Ahmad Faris al- Shidyaq

The following article is from The Great Soviet Encyclopedia (1979). It might be outdated or ideologically biased.

Shidyaq, Ahmad Faris al-


Born 1804 in Ashkot, Lebanon; died 1887 in Constantinople. Arabic educator and writer of Lebanon.

The son of a Maronite Christian, Shidyaq graduated from a religious school in 1828. From 1834 to 1838, after converting to Protestantism, he did translations into Arabic for an American missionary publishing house in Malta, including a translation of the New Testament. After visiting the court of the Tunisian bey, he converted to Islam in 1855. In 1857, at the invitation of the Turkish sultan, he moved to Constantinople, where he founded the influential semiofficial newspaper Al-Jawaib (1857–84).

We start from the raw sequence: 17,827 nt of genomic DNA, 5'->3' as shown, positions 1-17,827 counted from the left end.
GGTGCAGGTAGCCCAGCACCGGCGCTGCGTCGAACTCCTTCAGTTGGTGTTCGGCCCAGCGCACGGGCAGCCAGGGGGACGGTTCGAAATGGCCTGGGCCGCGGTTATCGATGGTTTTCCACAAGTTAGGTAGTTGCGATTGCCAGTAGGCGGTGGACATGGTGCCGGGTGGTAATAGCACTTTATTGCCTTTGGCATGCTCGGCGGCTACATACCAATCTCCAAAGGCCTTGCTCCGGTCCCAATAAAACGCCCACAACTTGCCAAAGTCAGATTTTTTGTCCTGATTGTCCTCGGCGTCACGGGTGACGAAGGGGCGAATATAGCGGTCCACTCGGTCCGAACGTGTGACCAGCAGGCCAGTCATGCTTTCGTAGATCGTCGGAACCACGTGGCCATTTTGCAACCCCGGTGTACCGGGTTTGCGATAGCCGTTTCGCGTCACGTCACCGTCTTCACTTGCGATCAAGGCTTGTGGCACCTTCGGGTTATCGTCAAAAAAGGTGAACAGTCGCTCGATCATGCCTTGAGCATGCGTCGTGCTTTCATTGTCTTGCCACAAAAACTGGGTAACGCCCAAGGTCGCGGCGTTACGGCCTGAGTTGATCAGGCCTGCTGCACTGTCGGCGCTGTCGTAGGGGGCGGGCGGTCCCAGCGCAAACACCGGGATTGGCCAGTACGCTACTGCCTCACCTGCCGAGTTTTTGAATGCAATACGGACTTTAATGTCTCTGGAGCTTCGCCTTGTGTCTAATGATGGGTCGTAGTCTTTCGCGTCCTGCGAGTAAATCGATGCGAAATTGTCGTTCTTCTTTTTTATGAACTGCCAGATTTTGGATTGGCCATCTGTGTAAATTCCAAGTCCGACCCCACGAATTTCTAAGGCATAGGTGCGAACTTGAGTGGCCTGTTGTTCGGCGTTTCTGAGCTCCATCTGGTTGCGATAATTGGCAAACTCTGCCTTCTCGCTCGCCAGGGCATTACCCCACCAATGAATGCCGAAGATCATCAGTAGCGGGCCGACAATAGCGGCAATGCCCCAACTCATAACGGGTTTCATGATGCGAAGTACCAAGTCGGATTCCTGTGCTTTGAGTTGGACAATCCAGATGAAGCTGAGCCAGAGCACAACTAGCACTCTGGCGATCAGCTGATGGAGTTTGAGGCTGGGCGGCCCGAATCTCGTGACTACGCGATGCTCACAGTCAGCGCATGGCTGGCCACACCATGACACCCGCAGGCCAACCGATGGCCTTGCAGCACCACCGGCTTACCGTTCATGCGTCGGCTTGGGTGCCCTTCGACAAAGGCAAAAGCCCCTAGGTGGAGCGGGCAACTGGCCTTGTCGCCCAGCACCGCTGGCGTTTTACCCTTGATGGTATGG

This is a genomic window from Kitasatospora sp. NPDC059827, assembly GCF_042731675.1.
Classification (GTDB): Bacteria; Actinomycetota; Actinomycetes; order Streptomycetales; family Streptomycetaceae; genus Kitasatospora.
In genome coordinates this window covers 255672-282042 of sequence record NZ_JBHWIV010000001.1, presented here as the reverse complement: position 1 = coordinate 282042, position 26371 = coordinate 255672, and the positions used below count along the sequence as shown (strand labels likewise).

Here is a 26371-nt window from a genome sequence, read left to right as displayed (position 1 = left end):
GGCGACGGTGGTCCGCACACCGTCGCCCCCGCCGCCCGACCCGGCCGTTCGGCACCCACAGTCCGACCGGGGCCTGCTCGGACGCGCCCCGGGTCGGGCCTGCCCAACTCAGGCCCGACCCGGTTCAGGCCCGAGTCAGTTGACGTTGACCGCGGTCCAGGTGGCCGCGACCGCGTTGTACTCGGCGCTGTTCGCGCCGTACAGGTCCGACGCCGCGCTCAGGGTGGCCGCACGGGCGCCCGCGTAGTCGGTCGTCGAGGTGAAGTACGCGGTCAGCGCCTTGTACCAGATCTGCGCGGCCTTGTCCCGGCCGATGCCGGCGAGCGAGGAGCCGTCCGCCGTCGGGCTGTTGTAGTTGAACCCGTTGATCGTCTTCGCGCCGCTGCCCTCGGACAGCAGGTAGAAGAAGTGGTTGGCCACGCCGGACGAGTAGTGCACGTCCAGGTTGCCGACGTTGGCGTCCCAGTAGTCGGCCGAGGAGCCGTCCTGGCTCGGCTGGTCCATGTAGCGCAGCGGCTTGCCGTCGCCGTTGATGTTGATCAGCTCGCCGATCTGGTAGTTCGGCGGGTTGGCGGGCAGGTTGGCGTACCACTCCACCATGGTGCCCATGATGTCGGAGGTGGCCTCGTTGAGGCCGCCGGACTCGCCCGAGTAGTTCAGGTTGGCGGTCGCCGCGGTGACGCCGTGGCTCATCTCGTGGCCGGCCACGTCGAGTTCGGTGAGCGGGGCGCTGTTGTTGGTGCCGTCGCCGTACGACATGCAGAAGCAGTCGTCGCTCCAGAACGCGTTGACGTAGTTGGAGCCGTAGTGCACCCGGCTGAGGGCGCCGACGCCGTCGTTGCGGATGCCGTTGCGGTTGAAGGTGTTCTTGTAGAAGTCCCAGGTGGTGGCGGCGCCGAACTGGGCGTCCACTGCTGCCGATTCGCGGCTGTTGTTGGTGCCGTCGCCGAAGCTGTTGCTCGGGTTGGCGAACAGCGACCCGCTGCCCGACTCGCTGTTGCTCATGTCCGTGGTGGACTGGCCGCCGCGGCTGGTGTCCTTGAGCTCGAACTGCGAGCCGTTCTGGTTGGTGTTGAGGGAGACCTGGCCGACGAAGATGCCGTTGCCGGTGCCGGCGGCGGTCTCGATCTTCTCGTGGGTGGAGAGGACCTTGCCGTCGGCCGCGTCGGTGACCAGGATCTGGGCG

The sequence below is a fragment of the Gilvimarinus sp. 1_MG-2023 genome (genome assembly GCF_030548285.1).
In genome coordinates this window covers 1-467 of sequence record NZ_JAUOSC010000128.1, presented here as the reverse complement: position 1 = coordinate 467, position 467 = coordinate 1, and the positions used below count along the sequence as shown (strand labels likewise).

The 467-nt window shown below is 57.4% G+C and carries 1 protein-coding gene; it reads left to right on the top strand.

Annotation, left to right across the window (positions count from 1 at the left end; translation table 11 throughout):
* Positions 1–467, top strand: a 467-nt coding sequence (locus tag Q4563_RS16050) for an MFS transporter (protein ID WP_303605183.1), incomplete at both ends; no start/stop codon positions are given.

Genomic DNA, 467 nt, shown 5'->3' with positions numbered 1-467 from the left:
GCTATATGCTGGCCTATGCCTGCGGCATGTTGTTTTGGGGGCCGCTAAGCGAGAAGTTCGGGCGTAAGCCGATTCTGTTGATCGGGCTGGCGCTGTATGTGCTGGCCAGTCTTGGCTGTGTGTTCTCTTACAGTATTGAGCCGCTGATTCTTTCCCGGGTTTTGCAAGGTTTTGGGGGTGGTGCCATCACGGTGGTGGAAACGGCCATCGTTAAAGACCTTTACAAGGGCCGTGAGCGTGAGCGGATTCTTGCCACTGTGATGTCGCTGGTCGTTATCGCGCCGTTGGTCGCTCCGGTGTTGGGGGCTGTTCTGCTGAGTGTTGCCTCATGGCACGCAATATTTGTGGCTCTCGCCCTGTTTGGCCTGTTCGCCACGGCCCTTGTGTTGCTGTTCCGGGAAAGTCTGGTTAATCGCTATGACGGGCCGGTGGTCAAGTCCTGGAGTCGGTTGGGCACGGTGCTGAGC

In his publicist writings, al-Shidyaq advocated pan-Arabism under the aegis of the Turkish sultan; he sharply criticized Egyptian nationalists. In Constantinople, Shidyaq published his own writings on philology and linguistics and edited more than 20 works of medieval Arabic literature. Perhaps his best-known work, which is similar to an adventure novel, is Tale of Faryaq (1855). In this novel Shidyaq described, in a Rabelaisian spirit, his own travels around Europe (Faryaq was a cryptonym of Far-[is Shidjyaq). He also criticized the social relations and mores of Eastern society in the work.


Fakhuri, H. al-. Istoriia arabskoi literatury, vol. 2. Moscow, 1961. Pages 415–20.
Krymskii, A. E. Istoriia novoi arabskoi literatury. Moscow, 1971. Pages 233–44.


The Great Soviet Encyclopedia, 3rd Edition (1970-1979). © 2010 The Gale Group, Inc. All rights reserved.
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